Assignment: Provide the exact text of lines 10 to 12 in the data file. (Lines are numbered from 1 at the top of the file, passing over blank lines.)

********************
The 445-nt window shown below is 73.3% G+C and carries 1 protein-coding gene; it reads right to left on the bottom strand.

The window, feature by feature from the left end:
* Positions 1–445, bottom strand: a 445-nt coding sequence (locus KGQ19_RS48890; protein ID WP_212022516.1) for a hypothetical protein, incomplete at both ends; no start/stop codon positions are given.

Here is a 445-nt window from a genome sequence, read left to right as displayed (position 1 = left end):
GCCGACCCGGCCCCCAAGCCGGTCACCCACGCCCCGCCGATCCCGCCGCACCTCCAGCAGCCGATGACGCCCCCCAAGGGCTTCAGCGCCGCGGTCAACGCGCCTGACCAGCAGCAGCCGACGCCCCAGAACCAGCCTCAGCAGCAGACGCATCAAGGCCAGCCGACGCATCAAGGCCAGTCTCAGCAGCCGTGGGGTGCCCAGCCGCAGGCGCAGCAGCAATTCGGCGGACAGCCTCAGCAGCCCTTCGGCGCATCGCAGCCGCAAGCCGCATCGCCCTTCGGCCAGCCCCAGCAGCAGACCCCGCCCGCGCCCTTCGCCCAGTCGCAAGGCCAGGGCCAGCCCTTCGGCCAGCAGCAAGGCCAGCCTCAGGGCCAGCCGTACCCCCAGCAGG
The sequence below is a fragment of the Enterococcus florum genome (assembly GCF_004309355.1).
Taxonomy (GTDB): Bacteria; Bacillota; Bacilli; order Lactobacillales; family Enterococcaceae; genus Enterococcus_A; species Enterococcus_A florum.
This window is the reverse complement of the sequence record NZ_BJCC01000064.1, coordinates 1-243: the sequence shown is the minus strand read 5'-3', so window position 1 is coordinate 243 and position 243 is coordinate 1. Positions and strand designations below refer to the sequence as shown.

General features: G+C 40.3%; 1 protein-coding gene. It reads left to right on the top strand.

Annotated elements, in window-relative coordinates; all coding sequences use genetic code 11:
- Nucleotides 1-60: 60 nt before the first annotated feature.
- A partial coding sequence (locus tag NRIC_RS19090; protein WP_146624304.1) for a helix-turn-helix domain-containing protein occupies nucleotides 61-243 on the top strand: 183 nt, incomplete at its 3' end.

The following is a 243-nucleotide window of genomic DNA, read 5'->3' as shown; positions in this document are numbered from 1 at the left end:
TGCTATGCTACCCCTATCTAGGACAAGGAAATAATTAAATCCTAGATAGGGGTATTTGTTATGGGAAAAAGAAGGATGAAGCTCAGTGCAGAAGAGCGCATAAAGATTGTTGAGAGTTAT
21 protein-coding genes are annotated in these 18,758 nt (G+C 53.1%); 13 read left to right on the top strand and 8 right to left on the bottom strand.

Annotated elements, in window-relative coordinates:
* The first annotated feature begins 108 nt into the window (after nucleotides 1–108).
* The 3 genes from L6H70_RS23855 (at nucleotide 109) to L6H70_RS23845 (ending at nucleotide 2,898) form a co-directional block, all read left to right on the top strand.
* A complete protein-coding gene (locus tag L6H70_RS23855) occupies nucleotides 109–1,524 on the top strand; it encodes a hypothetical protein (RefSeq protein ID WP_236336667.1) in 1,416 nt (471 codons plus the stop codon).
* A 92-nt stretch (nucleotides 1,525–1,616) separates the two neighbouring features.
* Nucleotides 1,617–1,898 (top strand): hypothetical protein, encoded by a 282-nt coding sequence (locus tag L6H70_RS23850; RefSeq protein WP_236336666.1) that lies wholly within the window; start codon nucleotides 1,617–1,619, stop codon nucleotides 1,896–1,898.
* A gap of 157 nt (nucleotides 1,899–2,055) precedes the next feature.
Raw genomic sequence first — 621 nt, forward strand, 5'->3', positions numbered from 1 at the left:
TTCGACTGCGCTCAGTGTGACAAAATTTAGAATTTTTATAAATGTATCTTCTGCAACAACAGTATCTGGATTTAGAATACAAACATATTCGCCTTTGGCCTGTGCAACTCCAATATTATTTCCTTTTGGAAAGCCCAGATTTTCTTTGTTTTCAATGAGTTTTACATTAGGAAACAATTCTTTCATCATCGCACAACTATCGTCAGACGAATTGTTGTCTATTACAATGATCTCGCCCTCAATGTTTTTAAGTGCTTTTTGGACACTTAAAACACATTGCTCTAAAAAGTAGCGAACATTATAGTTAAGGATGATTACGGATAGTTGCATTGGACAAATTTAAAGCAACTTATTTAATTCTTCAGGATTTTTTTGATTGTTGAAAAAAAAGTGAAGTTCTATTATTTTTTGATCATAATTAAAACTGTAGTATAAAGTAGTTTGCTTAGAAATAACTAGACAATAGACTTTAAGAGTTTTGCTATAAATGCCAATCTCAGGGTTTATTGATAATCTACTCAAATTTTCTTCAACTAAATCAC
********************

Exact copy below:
Annotated elements, in window-relative coordinates; all coding sequences use genetic code 11:
- Nucleotides 1-60: 60 nt before the first annotated feature.
- A partial coding sequence (locus tag NRIC_RS19090; protein WP_146624304.1) for a helix-turn-helix domain-containing protein occupies nucleotides 61-243 on the top strand: 183 nt, incomplete at its 3' end.